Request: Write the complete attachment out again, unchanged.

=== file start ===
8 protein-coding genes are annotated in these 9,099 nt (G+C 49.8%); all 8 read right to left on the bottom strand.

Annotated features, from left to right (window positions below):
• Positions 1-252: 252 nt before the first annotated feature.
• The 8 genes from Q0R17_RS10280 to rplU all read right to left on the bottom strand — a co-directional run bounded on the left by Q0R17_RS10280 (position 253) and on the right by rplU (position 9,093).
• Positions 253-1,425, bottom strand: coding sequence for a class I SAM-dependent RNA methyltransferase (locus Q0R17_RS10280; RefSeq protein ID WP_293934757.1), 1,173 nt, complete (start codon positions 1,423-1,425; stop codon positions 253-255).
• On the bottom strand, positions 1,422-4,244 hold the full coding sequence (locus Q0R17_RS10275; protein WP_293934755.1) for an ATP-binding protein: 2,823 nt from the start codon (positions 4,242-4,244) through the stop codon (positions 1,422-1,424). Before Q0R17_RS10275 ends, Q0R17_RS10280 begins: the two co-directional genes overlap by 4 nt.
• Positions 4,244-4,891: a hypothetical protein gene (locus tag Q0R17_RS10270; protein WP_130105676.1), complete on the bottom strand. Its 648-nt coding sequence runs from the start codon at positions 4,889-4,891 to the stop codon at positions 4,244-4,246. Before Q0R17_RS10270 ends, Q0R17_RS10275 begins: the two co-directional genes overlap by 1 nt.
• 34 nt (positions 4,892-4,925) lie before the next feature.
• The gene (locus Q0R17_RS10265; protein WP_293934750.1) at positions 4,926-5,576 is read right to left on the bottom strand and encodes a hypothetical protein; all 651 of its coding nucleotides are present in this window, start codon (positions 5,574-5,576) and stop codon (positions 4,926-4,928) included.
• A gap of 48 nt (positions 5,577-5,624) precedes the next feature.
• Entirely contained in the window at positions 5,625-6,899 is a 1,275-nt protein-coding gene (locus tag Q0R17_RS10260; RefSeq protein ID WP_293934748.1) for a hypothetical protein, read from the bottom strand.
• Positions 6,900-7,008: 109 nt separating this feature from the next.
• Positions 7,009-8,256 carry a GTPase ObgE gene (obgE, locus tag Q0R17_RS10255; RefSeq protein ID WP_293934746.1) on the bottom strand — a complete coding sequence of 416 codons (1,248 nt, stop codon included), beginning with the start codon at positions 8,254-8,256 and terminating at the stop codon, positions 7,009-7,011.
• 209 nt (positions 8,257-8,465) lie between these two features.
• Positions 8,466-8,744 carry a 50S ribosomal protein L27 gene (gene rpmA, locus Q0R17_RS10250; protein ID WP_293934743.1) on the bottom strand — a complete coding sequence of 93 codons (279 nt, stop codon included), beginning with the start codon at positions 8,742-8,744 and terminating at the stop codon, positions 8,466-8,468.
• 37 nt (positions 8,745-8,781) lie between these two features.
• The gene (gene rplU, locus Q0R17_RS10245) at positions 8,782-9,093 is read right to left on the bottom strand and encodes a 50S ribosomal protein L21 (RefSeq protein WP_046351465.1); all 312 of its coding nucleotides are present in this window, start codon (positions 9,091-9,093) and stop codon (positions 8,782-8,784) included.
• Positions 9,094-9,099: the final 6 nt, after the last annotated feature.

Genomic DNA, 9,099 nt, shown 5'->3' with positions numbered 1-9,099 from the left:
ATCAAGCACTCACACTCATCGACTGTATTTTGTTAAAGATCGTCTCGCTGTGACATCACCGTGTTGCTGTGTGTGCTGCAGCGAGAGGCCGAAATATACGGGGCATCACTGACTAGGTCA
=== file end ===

8 protein-coding genes are annotated in these 9,099 nt (G+C 49.8%); all 8 read right to left on the bottom strand.

Annotated features, from left to right (window positions below):
• Positions 1-252: 252 nt before the first annotated feature.
• The 8 genes from Q0R17_RS10280 to rplU all read right to left on the bottom strand — a co-directional run bounded on the left by Q0R17_RS10280 (position 253) and on the right by rplU (position 9,093).
• Positions 253-1,425, bottom strand: coding sequence for a class I SAM-dependent RNA methyltransferase (locus Q0R17_RS10280; RefSeq protein ID WP_293934757.1), 1,173 nt, complete (start codon positions 1,423-1,425; stop codon positions 253-255).
• On the bottom strand, positions 1,422-4,244 hold the full coding sequence (locus Q0R17_RS10275; protein WP_293934755.1) for an ATP-binding protein: 2,823 nt from the start codon (positions 4,242-4,244) through the stop codon (positions 1,422-1,424). Before Q0R17_RS10275 ends, Q0R17_RS10280 begins: the two co-directional genes overlap by 4 nt.
• Positions 4,244-4,891: a hypothetical protein gene (locus tag Q0R17_RS10270; protein WP_130105676.1), complete on the bottom strand. Its 648-nt coding sequence runs from the start codon at positions 4,889-4,891 to the stop codon at positions 4,244-4,246. Before Q0R17_RS10270 ends, Q0R17_RS10275 begins: the two co-directional genes overlap by 1 nt.
• 34 nt (positions 4,892-4,925) lie before the next feature.
• The gene (locus Q0R17_RS10265; protein WP_293934750.1) at positions 4,926-5,576 is read right to left on the bottom strand and encodes a hypothetical protein; all 651 of its coding nucleotides are present in this window, start codon (positions 5,574-5,576) and stop codon (positions 4,926-4,928) included.
• A gap of 48 nt (positions 5,577-5,624) precedes the next feature.
• Entirely contained in the window at positions 5,625-6,899 is a 1,275-nt protein-coding gene (locus tag Q0R17_RS10260; RefSeq protein ID WP_293934748.1) for a hypothetical protein, read from the bottom strand.
• Positions 6,900-7,008: 109 nt separating this feature from the next.
• Positions 7,009-8,256 carry a GTPase ObgE gene (obgE, locus tag Q0R17_RS10255; RefSeq protein ID WP_293934746.1) on the bottom strand — a complete coding sequence of 416 codons (1,248 nt, stop codon included), beginning with the start codon at positions 8,254-8,256 and terminating at the stop codon, positions 7,009-7,011.
• 209 nt (positions 8,257-8,465) lie between these two features.
• Positions 8,466-8,744 carry a 50S ribosomal protein L27 gene (gene rpmA, locus Q0R17_RS10250; protein ID WP_293934743.1) on the bottom strand — a complete coding sequence of 93 codons (279 nt, stop codon included), beginning with the start codon at positions 8,742-8,744 and terminating at the stop codon, positions 8,466-8,468.
• 37 nt (positions 8,745-8,781) lie between these two features.
• The gene (gene rplU, locus Q0R17_RS10245) at positions 8,782-9,093 is read right to left on the bottom strand and encodes a 50S ribosomal protein L21 (RefSeq protein WP_046351465.1); all 312 of its coding nucleotides are present in this window, start codon (positions 9,091-9,093) and stop codon (positions 8,782-8,784) included.
• Positions 9,094-9,099: the final 6 nt, after the last annotated feature.

Genomic DNA, 9,099 nt, shown 5'->3' with positions numbered 1-9,099 from the left:
ATCAAGCACTCACACTCATCGACTGTATTTTGTTAAAGATCGTCTCGCTGTGACATCACCGTGTTGCTGTGTGTGCTGCAGCGAGAGGCCGAAATATACGGGGCATCACTGACTAGGTCA